Spotify Lawsuit Settlement Aims At Solving Music Industry Data Problems – Forbes

A song is playing on your favorite streaming music service. What is that song? The fact that there is often no single answer to that seemingly simple question has led to lots of problems for the music industry. Spotify’s proposed settlement in a major lawsuit this past week shows how bad the problems have become and the urgency of solving them.

If you follow the music industry professionally, you’ll have heard that it has a “data problem.” There are many aspects to the music industry’s data problem, but a lot of them share a root cause: each track of recorded music you buy, listen to on the radio, download, or stream has not one but two copyrights. One is on the musical composition (the music and lyrics, if any), created by songwriters; the other is on the recording of that composition, created by performing artists.

Separate silos of the music industry have evolved around each of these types of copyright: one centered on music publishers, the other on record labels. Copyrights in musical compositions date back a very long time, while copyrights in sound recordings only date back to the 20th century. Each silo has its own set of companies, business practices, and quirks of copyright law.

The problem is that there is no authoritative way to link a sound recording to its underlying composition (or compositions, if it’s a mashup or remix). In the past, the music industry as a whole has managed to work around this problem in various ad-hoc ways. But as interactive streaming services like Spotify (and Apple Music, Google Play, Napster, Tidal, Deezer, etc.) have risen in importance, the workarounds have stopped working, and the recording-composition linking problem has been exposed as a gaping hole.

A fundamental difference between the recorded music and music publishing industries is that one has developed with the need to manage lots of data with precision, while the other hasn’t. For the past century, record labels have sold products through retailers. This has forced them to keep track of things like how many of which records sold at retail stores and whom to pay royalties (and how much) for those sales.

In contrast, music publishing is really a B-to-B business, one that hasn’t required the same transaction-level precision of data. Instead, music publishers — and their associates, such as collecting societies like ASCAP and BMI — have relied on various types of arrangements based on incomplete data: revenue percentages, estimates of music usage, sample data, blanket licenses, and other mechanisms (apart from data from record labels for retail sales) that have made it unnecessary to collect and track precise data about music usage in many cases.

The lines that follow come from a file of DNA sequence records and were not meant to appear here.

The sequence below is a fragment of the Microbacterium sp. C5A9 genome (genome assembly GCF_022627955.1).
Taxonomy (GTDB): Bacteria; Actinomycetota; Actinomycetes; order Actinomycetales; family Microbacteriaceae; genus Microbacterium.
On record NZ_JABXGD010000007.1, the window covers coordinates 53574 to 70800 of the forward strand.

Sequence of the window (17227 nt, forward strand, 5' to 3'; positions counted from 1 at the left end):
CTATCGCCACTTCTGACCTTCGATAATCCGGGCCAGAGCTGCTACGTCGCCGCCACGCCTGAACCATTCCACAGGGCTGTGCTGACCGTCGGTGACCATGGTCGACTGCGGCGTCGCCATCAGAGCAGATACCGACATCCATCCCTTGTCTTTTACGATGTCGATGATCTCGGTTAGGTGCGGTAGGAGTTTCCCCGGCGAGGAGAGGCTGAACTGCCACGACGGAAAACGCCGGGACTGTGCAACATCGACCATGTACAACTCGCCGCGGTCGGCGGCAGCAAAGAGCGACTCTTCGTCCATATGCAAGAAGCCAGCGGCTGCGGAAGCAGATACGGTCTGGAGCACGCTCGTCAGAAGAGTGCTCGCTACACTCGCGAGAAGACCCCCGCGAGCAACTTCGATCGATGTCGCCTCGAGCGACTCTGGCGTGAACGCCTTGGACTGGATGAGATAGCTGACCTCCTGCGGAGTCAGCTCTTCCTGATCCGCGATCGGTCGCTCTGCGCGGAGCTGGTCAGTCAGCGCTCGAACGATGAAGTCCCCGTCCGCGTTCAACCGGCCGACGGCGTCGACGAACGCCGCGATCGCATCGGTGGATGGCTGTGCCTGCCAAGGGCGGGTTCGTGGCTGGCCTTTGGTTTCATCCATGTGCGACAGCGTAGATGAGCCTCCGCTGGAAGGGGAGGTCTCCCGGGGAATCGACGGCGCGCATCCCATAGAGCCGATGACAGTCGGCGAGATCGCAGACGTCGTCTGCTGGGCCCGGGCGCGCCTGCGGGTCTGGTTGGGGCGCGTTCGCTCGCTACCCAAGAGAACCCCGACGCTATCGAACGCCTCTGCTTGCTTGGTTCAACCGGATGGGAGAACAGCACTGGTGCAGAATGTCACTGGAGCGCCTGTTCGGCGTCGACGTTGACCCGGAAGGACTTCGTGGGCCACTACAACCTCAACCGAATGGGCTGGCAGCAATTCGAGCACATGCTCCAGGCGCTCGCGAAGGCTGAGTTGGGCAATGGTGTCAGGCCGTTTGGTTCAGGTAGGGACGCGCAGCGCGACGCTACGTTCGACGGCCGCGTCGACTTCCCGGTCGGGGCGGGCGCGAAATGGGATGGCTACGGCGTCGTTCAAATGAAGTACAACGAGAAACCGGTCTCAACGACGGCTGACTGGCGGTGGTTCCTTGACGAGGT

As a result, today’s music industry has one part (recorded music) that has pretty good data and is able to handle large volumes of transactions fairly well, and another (music publishing) that doesn’t and isn’t.

This wasn’t much of a problem until interactive streaming became a major part of the industry over the past few years (it is now the recorded music industry’s biggest source of revenue). Interactive streaming generates billions of transactions per year — orders of magnitude more than were ever generated from retail sales of recorded music. But apart from sheer transaction volume, the problem with interactive streaming is that it requires songwriters and music publishers to be paid royalties on each track streamed, with precision.

Songwriters and music publishers get two types of royalties from streaming services: performance and mechanical (reproduction). Performance rights organizations (PROs) like ASCAP and BMI have papered over the need for precise transactional data for performance royalties through blanket licensing agreements with streaming services. But there are no blanket licenses for mechanicals.


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